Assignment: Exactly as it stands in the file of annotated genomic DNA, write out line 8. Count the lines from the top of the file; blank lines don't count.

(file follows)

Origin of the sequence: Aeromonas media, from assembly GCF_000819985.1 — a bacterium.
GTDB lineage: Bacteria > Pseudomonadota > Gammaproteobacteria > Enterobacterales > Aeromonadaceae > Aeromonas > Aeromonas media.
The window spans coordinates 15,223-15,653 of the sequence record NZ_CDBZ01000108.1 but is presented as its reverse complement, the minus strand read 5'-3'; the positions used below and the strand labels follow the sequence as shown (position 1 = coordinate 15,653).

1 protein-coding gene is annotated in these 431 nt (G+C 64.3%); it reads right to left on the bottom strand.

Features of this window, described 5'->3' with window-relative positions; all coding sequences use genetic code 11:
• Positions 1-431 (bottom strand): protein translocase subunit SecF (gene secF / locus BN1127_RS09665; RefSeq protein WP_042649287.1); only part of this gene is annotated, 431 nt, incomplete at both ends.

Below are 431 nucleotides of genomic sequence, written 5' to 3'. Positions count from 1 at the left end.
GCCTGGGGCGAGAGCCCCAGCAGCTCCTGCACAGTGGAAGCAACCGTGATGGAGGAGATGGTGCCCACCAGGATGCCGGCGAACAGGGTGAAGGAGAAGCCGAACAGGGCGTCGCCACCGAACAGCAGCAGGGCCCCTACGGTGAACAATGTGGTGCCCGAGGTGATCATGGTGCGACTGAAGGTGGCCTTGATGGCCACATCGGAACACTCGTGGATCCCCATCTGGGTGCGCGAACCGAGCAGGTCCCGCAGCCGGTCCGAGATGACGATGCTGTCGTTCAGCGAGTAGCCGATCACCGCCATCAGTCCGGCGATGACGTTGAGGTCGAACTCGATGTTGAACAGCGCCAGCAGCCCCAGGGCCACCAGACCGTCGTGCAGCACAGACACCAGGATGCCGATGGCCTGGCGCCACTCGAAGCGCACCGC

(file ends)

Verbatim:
GCCTGGGGCGAGAGCCCCAGCAGCTCCTGCACAGTGGAAGCAACCGTGATGGAGGAGATGGTGCCCACCAGGATGCCGGCGAACAGGGTGAAGGAGAAGCCGAACAGGGCGTCGCCACCGAACAGCAGCAGGGCCCCTACGGTGAACAATGTGGTGCCCGAGGTGATCATGGTGCGACTGAAGGTGGCCTTGATGGCCACATCGGAACACTCGTGGATCCCCATCTGGGTGCGCGAACCGAGCAGGTCCCGCAGCCGGTCCGAGATGACGATGCTGTCGTTCAGCGAGTAGCCGATCACCGCCATCAGTCCGGCGATGACGTTGAGGTCGAACTCGATGTTGAACAGCGCCAGCAGCCCCAGGGCCACCAGACCGTCGTGCAGCACAGACACCAGGATGCCGATGGCCTGGCGCCACTCGAAGCGCACCGC